REPRINTED FROM THE LEADER, APRIL 2008:
Being a school teacher one common, yearly question asked amongst co-workers this time of year is, “What did you do for spring break?” Traipsing throughout West Texas, the search for fish was one of this year’s quests. Much to the disbelief of my co-workers, this journey was done without a fly-rod. Yes, you read correctly, I was gone for 10 days and did not even take any one of my fly-rods with me. So, what was the purpose of this “fish hunt?”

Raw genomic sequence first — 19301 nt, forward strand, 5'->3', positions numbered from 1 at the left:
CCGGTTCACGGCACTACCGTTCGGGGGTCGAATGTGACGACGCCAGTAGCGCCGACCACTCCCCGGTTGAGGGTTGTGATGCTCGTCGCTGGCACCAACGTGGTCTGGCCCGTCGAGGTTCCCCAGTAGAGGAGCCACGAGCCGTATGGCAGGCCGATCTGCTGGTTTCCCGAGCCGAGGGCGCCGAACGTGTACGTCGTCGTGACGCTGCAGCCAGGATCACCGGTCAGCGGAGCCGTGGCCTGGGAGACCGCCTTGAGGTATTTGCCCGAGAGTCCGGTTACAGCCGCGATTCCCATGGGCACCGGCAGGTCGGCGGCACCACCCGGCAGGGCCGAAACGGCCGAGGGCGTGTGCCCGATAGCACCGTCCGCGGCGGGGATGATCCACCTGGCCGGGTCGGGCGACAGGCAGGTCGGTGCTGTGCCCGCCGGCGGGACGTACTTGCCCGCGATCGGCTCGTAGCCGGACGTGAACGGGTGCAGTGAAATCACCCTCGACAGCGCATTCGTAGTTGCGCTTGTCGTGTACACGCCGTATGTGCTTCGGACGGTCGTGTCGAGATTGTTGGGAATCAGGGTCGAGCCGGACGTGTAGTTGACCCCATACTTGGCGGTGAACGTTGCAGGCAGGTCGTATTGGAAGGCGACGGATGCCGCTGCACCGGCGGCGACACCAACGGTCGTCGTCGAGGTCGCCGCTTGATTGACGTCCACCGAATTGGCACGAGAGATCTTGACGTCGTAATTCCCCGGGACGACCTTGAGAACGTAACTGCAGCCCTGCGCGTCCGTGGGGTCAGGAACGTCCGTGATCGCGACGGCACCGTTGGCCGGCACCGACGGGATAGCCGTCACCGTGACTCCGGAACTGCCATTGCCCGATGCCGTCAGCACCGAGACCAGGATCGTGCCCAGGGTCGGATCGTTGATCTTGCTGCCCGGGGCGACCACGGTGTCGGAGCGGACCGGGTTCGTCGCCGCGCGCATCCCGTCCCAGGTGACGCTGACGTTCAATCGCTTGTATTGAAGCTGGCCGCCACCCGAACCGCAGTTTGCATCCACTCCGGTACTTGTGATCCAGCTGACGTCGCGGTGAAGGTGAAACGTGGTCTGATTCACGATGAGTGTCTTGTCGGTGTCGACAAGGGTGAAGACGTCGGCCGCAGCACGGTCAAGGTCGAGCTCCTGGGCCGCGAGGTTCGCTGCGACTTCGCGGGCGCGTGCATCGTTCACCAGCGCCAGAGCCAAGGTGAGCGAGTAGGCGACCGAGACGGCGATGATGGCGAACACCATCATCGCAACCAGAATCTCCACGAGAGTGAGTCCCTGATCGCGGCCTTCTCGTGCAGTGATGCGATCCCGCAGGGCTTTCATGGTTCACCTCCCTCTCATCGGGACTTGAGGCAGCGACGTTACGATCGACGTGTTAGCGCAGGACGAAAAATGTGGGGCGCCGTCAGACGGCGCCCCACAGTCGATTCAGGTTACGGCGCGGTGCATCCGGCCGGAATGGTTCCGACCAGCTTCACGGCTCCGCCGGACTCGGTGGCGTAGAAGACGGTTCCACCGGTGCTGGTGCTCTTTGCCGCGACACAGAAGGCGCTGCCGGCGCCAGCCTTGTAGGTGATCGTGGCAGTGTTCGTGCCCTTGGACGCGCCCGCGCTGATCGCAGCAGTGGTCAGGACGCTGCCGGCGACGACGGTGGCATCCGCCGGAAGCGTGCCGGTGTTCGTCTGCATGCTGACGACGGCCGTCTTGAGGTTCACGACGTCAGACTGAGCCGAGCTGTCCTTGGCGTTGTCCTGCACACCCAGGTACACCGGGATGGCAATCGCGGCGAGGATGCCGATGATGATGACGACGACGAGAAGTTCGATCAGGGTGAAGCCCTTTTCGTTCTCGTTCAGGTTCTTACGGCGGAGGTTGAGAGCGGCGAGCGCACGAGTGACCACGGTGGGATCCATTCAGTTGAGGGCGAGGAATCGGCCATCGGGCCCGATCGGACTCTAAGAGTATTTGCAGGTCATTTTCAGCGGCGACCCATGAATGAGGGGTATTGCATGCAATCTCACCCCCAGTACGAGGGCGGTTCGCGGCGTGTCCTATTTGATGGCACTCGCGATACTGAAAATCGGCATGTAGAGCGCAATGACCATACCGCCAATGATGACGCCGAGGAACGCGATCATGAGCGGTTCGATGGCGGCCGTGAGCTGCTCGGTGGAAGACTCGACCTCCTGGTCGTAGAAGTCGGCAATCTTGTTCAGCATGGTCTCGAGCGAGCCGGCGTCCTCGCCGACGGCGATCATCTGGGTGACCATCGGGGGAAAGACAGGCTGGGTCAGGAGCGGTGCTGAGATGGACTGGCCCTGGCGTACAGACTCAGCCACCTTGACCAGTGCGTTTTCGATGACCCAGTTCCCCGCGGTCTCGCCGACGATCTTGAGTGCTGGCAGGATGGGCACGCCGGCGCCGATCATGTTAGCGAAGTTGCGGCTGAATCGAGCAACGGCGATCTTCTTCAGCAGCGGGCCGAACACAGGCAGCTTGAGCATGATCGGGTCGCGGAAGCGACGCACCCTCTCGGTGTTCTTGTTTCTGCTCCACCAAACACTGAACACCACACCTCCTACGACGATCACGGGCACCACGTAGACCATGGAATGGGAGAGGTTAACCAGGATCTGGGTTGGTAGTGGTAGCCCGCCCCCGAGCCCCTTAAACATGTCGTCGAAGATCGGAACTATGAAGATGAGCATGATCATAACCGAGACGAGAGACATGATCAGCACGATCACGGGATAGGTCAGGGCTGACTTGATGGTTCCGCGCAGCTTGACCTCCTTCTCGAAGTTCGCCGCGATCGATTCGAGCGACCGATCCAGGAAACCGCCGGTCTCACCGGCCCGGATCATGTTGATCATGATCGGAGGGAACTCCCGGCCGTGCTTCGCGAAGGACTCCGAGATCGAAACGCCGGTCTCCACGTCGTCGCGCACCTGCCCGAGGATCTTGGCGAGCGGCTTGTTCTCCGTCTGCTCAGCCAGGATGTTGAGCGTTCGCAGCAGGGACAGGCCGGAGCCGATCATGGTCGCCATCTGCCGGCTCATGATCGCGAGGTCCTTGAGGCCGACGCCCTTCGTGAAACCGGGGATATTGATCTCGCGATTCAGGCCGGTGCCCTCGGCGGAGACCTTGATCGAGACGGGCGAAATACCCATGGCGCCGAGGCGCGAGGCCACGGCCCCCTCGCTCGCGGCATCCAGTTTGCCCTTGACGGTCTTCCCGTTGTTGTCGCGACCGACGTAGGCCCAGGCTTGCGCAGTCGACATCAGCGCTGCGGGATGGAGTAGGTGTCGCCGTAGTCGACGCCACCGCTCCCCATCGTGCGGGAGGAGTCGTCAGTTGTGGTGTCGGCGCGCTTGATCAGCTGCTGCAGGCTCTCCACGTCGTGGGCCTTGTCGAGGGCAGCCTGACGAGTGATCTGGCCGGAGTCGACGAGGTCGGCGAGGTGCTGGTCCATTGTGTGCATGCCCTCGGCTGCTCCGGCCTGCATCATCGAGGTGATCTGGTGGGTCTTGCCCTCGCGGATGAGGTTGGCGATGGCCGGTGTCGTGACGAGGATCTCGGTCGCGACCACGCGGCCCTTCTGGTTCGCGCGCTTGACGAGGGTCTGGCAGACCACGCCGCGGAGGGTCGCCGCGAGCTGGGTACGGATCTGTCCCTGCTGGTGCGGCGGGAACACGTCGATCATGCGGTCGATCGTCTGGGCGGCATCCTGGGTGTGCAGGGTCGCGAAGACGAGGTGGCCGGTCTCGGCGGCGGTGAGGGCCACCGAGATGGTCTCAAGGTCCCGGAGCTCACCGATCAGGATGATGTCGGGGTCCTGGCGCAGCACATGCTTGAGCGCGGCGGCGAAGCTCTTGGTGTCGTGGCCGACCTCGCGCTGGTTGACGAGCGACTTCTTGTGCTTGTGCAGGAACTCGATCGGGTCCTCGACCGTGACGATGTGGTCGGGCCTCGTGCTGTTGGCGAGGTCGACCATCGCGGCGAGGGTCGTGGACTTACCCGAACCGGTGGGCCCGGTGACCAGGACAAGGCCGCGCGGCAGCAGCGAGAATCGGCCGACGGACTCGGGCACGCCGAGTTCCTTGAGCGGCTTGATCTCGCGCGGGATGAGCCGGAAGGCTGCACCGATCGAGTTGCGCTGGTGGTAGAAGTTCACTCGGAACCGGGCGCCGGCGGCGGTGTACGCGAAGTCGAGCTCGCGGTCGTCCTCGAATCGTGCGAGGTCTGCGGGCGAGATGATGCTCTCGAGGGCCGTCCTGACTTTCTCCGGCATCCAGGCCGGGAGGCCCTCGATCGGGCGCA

In addition to running or tubing the river, I know that the fly-fisher can visit the Guadalupe River to fish for trout—stocked, maintained, and monitored by Trout Unlimited and the Texas Parks and Wildlife. I have the TPWD’s Freshwater Fishes of Texas print framed and hung on a wall at the office, and in the third column at the bottom, they portray the rainbow trout. I have often pondered how that fish can be portrayed and it not be an oxymoron. This fish is a stocked fish; it is not naturally reproducing and surviving the Texas summers. Therefore, this adventure sought to answer the question, in true Mythbuster’s style, does Texas have trout that live and reproduce naturally?